Indianapolis mass shooting: Greater solidarity needed as more Asians are killed
 
 
 
 
 
 
Emil Amok!

Indianapolis mass shooting: Greater solidarity needed as more Asians are killed

/ 10:43 AM April 20, 2021
Last responders removing the body of the Indianapolis FedEx mass shooting. AP

Last responders removing the body of the Indianapolis FedEx mass shooting. AP

I know you’re Filipino, Filipino American, American Filipino, or in my new naming convention, Asian American Filipino. Whatever you choose, there’s never been a greater need for solidarity.

It’s a little more than a month after the Atlanta massacre when six Asian American of Korean descent were killed by a young white male shooter with a gun.

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In America, it seems we can’t stop killing one another en masse. Last Friday, the shooting at the Fed Ex facility in Indianapolis  claimed at least eight victims, four of whom were Sikh Americans, or by my nomenclature, Asian American Sikhs.

They were identified by police as Amarjeet Johal, 66; Amarjeet Sekhon, 48; Jaswinder Kaur, 64; Jaswinder Singh, 68.

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That brings the total to ten dead Asian Americans to senseless  gun violence since March 16. Does it really  matter if they were hate crimes? The shootings don’t come out of love.

Jaswinder Singh’s death hit home with me especially. Singh had just started at FedEx and hadn’t received his first check. He recently moved from California And that’s where I think I may have met him.

In 2003, I did a number of stories on the Sikh community after they were continually stereotyped and harassed as international terrorists post-911 because of their turbans.  I remember visiting the Sikh Gurdwara in Stockton, Calif., an historical site as the first Sikh house of worship established in America in 1912.  The founders were Jawala Singh and Wasakha Singh.

From Jaswinder Singh’s distinctive picture, with his turban and white beard,  I just know I met him the numerous times I went to  the Stockton temple to interview members about the Sikh culture.

In the New York Times, Jaswinder Singh was described by a relative as a “simple man” who would perform service acts for the community like prepare food for temple visitors. The temple was the hub of his life, where the relative said he would “pray and meditate, a lot.”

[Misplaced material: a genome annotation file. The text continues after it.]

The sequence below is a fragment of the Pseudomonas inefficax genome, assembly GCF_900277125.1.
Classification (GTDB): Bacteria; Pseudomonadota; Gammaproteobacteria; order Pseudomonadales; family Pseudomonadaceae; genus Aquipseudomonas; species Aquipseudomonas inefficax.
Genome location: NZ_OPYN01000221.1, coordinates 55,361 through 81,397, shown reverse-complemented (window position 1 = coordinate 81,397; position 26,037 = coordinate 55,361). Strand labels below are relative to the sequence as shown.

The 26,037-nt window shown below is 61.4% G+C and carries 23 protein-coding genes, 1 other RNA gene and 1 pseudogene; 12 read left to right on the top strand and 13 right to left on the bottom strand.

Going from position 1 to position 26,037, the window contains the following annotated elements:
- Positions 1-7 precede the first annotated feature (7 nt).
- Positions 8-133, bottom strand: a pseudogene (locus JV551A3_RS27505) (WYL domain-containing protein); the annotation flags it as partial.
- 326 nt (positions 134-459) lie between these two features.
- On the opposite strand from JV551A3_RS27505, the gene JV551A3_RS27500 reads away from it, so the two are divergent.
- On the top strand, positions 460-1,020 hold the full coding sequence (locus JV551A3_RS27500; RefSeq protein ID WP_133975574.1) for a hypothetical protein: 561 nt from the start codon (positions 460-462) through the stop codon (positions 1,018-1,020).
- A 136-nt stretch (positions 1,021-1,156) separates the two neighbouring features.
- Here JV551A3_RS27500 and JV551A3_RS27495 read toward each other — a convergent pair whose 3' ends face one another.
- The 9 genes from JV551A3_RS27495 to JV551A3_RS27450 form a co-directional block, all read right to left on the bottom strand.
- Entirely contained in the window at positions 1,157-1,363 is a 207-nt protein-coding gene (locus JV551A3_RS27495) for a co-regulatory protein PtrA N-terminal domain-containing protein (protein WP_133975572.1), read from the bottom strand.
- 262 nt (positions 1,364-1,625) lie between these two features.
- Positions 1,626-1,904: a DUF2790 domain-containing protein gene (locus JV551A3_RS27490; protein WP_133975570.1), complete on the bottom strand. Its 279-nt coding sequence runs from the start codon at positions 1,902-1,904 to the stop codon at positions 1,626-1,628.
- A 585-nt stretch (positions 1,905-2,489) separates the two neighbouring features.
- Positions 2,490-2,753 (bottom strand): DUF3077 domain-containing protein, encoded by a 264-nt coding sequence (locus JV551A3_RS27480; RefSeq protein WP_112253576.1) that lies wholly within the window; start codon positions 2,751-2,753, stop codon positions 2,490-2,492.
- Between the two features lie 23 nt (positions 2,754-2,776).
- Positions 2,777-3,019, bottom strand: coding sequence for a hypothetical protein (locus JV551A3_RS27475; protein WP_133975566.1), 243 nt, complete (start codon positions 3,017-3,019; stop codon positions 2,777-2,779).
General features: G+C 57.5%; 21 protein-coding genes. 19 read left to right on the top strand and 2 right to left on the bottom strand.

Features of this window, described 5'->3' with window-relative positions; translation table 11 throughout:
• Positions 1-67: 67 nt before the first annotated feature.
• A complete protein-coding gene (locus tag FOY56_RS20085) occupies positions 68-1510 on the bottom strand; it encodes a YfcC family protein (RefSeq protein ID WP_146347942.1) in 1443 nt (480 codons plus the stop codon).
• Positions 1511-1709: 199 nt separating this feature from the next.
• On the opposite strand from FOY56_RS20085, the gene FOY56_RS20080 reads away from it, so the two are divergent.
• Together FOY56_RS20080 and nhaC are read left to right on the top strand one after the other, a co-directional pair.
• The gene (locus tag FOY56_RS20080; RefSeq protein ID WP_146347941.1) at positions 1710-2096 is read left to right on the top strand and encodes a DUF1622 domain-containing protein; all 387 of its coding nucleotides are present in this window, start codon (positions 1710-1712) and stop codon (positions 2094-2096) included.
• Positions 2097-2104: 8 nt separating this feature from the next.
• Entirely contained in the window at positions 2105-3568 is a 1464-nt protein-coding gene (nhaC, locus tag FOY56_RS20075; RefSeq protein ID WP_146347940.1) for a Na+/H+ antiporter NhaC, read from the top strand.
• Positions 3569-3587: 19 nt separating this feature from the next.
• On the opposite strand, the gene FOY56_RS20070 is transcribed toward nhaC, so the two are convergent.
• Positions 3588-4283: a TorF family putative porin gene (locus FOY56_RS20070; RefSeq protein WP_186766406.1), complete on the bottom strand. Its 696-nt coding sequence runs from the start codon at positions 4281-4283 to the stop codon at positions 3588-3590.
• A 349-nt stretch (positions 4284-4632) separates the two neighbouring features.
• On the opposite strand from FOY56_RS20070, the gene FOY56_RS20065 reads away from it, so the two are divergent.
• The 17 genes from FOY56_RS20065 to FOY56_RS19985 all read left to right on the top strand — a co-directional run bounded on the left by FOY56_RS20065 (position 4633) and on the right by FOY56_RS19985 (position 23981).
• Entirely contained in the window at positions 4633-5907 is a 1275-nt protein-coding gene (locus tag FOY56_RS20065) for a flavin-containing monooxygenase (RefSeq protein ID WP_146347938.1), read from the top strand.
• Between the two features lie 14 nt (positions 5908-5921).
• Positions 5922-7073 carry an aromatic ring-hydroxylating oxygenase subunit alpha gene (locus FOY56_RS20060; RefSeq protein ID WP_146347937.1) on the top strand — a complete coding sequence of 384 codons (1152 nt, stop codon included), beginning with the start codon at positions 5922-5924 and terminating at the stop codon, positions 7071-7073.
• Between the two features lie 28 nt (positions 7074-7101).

Of course, a spiritual man knows meditation is the path to happiness and the way to rise above one’s circumstances.

I just started meditating in earnest a few months ago. And now 18 years later I see Jaswinder Singh’s name and photo among the list of victims, and I’m wondering, if the incident was hate related.

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It’s hard to say. The white gunman, identified as 19-year-old Brandon Hole, a former FedEx employee, appears to have fired at random before taking his own life.

Does the randomness make it less hateful? Reports indicate Hole had a history of being mentally unstable and suicidal.

Does that excuse or excise any hate from his actions?

Hate crime enhancements can make penalties more severe and perhaps even act as a deterrent to others. In that sense they are important. But in the end, hate crime or not, the debate seems moot.

Ultimately, the victims, the dead and the living, don’t care if it’s a hate crime. Gun violence, whether it results in death or not, does not come out of love.

Which leaves the only question before us:  How many more must die before we take the necessary action to protect innocent people from gun violence?

I appreciate the action of Rep. Grace Meng and Sen. Mazie Hirono to push for Hate Crime legislation in Congress. A piece of legislation was advanced overwhelmingly last week, but there will still be amendments and attempts to slow down the process.

Whatever gets passed and whenever it gets passed is fine. The reality is it won’t prevent another shooting. That’s what makes the hate debate  a distraction from the only real fact that counts.

In just over a month, 10 Asian Americans are dead of mass gun violence in America, and the country seems incapable of doing a damn thing about it.

It’s back on us. Hence,  the importance of solidarity among the entire Asian American community.

Emil Guillermo is a journalist and commentator. He writes a column for the Inquirer.net’s North American Bureau. [email protected] His vlog and podcasts are on www.amok.com

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TAGS: anti-Asian hate crimes, gun violence, mass shootings
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